Businesses in Dacre Towns and Villages of Cumbria

Dacre

(See also Dalemain , Ullswater)

Dacre Castle and church courtesy of Graeme DougalA short distance from Ullswater where the Lakeland fells become rolling countryside sits Dacre, beside the beck of the same name. The village gets its name from the Welsh, daigr that means ‘tear’ and probably refers to the water trickling in the beck.

In the village is the Church of St Andrew, a mixture of centuries and styles. It was built on the site of a 7th century Saxon monastery. Only a few foundations remain of this building. Dacre Church courtesy of Graeme DougalThe church chancel is late 12th century, and its west tower is Norman. But the church as a whole is largely arebuilding of 1810. It has a nave, north and south aisles, and a three-belled tower.

A stone in the church commemorates the Peace of Dacre when the king of England, Aethelstan, in 927 made peace with Constantine, king of Scotland, and Eugenius of Cumberland. He assured their allegiance to him and conversion to Christianity.

Dacre church and grave yard courtesy of Graeme DougalInside the church is a memorial tablet whose kneeling figure is the work of Sir Frances Chantrey. Two shafts of ancient crosses-one of the 9th century and one a Viking 10th century representation of Adam and Eve-decorate the interior. There are a number of stained glass windows and mural monuments to the Hasell family of Dalemain.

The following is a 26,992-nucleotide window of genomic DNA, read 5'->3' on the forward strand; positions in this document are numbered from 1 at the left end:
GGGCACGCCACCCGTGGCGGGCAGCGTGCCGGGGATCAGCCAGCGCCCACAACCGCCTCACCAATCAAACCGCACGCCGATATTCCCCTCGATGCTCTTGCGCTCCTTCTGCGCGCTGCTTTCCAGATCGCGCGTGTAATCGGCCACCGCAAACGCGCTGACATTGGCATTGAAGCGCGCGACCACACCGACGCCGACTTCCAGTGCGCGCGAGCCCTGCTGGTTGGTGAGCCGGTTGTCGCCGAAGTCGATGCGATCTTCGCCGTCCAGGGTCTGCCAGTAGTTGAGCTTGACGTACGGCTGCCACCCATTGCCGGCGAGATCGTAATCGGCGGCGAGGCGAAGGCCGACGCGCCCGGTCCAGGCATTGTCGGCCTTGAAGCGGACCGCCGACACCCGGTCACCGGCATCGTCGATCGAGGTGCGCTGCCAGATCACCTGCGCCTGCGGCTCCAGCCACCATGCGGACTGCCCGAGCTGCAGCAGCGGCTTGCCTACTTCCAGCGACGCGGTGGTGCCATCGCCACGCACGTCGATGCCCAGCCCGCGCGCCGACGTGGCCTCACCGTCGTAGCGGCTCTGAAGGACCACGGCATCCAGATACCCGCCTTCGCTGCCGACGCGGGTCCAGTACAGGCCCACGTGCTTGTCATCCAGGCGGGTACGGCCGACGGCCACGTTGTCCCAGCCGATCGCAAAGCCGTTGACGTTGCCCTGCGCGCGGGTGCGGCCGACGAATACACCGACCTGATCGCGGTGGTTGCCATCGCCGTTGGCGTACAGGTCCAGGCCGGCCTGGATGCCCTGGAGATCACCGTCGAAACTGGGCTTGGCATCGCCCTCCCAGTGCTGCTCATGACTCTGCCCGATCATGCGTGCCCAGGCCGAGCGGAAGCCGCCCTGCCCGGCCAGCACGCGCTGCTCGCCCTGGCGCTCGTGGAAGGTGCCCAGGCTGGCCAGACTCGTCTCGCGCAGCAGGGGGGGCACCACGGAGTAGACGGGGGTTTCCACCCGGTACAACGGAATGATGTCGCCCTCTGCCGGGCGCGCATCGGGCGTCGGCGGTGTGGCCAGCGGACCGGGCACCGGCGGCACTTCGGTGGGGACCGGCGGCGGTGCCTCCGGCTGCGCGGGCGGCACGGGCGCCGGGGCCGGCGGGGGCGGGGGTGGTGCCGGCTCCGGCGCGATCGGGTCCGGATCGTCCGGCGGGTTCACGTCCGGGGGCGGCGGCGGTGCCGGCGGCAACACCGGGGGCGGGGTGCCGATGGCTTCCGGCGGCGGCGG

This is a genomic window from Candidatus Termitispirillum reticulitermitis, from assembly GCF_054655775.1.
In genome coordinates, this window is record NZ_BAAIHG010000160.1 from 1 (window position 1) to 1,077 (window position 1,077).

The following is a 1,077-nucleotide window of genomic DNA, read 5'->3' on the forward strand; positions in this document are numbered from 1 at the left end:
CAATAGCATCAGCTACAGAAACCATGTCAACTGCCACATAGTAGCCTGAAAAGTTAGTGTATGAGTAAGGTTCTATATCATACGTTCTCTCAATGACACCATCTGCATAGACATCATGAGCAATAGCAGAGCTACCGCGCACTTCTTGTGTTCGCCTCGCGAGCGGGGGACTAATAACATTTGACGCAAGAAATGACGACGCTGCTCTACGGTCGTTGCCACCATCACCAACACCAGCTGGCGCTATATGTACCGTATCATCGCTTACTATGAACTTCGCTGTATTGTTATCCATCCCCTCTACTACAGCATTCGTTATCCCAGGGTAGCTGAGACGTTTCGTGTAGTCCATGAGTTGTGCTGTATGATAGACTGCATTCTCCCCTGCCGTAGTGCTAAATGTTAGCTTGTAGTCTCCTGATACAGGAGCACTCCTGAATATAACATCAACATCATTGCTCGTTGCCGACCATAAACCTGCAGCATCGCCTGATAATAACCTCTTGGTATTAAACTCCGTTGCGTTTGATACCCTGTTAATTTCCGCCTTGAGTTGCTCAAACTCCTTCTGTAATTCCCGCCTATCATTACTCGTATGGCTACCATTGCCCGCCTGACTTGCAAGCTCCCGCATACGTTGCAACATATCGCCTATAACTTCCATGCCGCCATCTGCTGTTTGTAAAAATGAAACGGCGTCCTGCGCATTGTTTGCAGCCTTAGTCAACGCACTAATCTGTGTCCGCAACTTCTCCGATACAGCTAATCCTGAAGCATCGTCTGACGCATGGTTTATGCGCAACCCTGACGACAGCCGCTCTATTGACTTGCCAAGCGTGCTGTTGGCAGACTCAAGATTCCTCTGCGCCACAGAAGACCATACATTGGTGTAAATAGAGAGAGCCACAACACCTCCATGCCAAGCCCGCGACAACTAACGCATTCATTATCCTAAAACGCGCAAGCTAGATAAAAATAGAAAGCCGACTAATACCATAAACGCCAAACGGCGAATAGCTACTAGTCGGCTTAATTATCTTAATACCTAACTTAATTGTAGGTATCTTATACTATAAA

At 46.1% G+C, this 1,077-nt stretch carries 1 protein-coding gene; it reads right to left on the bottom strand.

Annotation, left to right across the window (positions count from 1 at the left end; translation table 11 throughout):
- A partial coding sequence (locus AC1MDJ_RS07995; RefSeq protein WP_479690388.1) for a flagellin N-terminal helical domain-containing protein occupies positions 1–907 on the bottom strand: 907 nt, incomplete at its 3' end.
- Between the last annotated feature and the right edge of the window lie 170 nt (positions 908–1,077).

When Cumbrian castle owner and landholder Lady Anne Clifford travelled, she presented locks to places and people who had befriended her. One such lock is on the south door of the Church of St Andrew and dates to 1671.

Dacre stone bear courtesy of Graeme DougalThe church is well known for the Dacre Bears in the churchyard. These are four weathered stone sculptures, the purpose of which is not known. The first bear is asleep, the second is being attacked by a cat, the third bear grabs the cat, and the last bear has eaten the cat.

Dacre Castle, by the church, was built by Ranulph Dacre in the 14th century as a pele tower. Its seven-foot-thick walls provided protection for the villagers from Scottish raiders. A chapel was added at a later date. Battlemented parapets and 4 square towers complete the picture.

Dacre Castle from the church courtesy of Graeme DougalThe castle fell into disrepair but was restored in the 1670's by the Earl of Sussex and turned into a private home. It was purchased by the Dalemain estate in the 1700's. There is an unusual horseshoe shaped moat on the lake side of the grounds. The castle is reputed to be haunted by a former owner's wife and lover whom the owner killed.

Dacre Horse and Farrier Pub courtesy of Graeme DougalDacre is an unspoilt Cumbrian village surrounded by farmland. Cottages, a pub, a castle, and a church sit in green hills by the riverside.

Photos courtesy of Graeme Dougal


Dacre is on a minor road four miles southwest of Penrith, between the A66 and A592.

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